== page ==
CAFFERTY: I was going to say, how is it different than I use my credit card to buy a case of whiskey or a carton of cigarettes gamble in Atlantic City or do something else that certain members of society might take issue with? It's really no different. It is legal.

LUBOVE: It is legal, but, again, the bank that processes the credit card, they have a choice. They don't have to necessarily enable this business, as does Visa or MasterCard itself. American express got out of this business a couple years ago because they were tired of the fraud. They were tired of all the instances where somebody says, hey, I didn't buy the porn because my wife found out about it or something like that. And so, they got out of the business.

And so, Visa and MasterCard and the handful of banks that process this stuff, they have a choice about whether or not they will handle it. And if they get out of the business, there's no porn on the Internet tomorrow. LISOVICZ: But, of course, what's so sexy to those handful of banks, Seth, is the rate that they can charge because they charge a lot more for the merchants who pedal porn.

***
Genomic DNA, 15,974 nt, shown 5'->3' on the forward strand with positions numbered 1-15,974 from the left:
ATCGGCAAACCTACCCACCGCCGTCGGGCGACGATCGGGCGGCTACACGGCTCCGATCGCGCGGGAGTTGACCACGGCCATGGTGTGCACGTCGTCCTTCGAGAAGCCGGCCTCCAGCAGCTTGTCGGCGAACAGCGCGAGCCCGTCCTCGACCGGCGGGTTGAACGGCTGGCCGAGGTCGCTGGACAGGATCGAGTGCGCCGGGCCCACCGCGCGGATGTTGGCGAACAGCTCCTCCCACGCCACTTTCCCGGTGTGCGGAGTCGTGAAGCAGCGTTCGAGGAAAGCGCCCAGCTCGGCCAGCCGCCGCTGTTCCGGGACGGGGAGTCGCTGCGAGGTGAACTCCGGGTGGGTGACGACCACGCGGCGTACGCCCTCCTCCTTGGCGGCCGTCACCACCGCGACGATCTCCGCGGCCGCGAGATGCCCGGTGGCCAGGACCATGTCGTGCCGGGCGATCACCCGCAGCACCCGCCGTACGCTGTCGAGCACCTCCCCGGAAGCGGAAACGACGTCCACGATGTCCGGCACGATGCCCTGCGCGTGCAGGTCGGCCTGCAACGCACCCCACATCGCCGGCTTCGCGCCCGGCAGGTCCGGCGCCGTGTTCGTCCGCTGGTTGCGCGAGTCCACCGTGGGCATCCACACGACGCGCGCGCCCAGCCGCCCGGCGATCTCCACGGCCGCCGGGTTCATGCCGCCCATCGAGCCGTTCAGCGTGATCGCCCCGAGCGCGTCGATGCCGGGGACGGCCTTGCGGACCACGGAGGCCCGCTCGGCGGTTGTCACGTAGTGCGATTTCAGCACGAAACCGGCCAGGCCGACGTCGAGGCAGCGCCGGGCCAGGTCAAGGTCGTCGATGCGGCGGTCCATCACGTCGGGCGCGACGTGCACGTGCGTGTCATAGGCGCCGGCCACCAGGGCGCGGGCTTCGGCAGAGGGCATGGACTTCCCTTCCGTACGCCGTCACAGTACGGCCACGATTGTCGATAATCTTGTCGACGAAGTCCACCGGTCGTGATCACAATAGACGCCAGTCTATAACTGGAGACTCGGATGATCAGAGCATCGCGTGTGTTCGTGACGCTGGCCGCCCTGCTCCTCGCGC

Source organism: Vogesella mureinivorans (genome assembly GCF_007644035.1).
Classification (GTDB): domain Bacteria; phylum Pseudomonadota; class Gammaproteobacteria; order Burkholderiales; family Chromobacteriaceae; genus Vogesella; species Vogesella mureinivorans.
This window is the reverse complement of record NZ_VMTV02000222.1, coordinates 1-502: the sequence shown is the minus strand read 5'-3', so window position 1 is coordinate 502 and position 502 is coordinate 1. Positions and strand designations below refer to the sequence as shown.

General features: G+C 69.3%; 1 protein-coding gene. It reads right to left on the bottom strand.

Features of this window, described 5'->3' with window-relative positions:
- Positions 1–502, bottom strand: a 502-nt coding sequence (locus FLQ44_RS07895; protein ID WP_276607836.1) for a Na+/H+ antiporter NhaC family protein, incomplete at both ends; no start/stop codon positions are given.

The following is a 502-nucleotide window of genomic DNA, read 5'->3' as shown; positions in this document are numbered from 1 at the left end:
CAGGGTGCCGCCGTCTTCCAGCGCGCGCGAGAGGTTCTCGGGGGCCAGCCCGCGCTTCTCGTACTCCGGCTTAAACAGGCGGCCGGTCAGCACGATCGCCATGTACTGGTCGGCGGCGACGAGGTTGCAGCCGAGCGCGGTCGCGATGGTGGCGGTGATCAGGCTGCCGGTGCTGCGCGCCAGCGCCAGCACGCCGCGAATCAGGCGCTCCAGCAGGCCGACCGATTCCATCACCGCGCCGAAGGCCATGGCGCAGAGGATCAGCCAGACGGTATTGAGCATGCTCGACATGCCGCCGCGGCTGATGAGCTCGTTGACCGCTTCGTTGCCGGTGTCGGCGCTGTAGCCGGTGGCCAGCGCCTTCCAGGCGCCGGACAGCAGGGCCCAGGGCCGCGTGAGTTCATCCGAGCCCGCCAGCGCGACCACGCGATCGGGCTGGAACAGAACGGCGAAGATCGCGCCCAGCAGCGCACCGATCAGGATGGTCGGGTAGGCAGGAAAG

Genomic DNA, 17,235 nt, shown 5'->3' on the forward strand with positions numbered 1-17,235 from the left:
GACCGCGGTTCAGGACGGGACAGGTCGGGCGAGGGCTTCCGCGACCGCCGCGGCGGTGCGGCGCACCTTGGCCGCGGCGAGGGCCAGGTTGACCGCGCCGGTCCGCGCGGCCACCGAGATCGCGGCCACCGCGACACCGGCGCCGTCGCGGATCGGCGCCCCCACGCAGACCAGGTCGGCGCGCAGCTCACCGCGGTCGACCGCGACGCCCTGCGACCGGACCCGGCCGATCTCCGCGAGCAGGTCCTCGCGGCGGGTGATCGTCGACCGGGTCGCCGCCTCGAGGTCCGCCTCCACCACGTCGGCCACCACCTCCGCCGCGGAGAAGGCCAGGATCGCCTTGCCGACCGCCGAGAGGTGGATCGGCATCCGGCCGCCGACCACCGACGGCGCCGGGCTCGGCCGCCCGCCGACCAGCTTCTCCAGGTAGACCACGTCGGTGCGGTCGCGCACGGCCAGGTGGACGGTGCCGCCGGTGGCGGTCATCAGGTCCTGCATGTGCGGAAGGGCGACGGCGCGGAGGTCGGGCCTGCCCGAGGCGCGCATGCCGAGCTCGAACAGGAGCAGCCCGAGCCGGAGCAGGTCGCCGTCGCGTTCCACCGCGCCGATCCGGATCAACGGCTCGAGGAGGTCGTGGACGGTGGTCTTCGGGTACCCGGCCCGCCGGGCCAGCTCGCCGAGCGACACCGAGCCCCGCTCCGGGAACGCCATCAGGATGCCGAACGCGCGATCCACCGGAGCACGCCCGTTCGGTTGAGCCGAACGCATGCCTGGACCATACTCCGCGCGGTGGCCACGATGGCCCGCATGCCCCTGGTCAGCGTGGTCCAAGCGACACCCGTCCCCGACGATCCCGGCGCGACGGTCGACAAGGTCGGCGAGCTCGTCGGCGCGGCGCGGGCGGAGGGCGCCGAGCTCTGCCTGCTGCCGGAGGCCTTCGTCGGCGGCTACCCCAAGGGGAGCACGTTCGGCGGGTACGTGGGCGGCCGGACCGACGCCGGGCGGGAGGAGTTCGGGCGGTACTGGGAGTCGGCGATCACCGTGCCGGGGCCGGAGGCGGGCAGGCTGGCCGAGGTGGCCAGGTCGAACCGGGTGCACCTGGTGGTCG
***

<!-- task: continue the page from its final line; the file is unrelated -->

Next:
LUBOVE: Exactly, they know that they can charge what the market will bear, and in this instance, there's so few banks that handle this work, that they can charge twice, three times as much as what they might charge from a normal transaction from when you go and use your credit card at a grocery store or a retailer or anybody else who isn't a pornographer.

TULLY: Right. But Seth, aren't so many people reversing the charges on these pornography sites that the processing costs are getting a lot higher, and hasn't this unleashed some lawsuits that are kind of shining a light into this area?